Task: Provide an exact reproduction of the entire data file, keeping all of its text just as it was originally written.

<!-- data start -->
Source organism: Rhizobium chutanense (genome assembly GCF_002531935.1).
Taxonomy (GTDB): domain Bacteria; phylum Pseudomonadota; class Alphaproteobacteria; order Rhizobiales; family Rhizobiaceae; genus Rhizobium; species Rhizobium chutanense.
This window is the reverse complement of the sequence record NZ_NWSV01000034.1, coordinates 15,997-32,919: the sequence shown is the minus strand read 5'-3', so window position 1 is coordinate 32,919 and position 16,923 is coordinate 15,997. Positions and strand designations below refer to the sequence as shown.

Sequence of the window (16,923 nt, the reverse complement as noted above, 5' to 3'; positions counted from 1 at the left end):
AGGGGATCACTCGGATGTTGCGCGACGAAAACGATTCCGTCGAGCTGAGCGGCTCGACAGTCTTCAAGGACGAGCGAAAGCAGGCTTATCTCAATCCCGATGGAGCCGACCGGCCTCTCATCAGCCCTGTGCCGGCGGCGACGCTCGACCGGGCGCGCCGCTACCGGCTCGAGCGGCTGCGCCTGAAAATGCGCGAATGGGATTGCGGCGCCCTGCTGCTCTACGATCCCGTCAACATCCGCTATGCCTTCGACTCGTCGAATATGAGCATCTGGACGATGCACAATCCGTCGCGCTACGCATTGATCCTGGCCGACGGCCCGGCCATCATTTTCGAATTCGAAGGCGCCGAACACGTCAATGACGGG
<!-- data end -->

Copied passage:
Source organism: Rhizobium chutanense (genome assembly GCF_002531935.1).
Taxonomy (GTDB): domain Bacteria; phylum Pseudomonadota; class Alphaproteobacteria; order Rhizobiales; family Rhizobiaceae; genus Rhizobium; species Rhizobium chutanense.
This window is the reverse complement of the sequence record NZ_NWSV01000034.1, coordinates 15,997-32,919: the sequence shown is the minus strand read 5'-3', so window position 1 is coordinate 32,919 and position 16,923 is coordinate 15,997. Positions and strand designations below refer to the sequence as shown.

Sequence of the window (16,923 nt, the reverse complement as noted above, 5' to 3'; positions counted from 1 at the left end):
AGGGGATCACTCGGATGTTGCGCGACGAAAACGATTCCGTCGAGCTGAGCGGCTCGACAGTCTTCAAGGACGAGCGAAAGCAGGCTTATCTCAATCCCGATGGAGCCGACCGGCCTCTCATCAGCCCTGTGCCGGCGGCGACGCTCGACCGGGCGCGCCGCTACCGGCTCGAGCGGCTGCGCCTGAAAATGCGCGAATGGGATTGCGGCGCCCTGCTGCTCTACGATCCCGTCAACATCCGCTATGCCTTCGACTCGTCGAATATGAGCATCTGGACGATGCACAATCCGTCGCGCTACGCATTGATCCTGGCCGACGGCCCGGCCATCATTTTCGAATTCGAAGGCGCCGAACACGTCAATGACGGG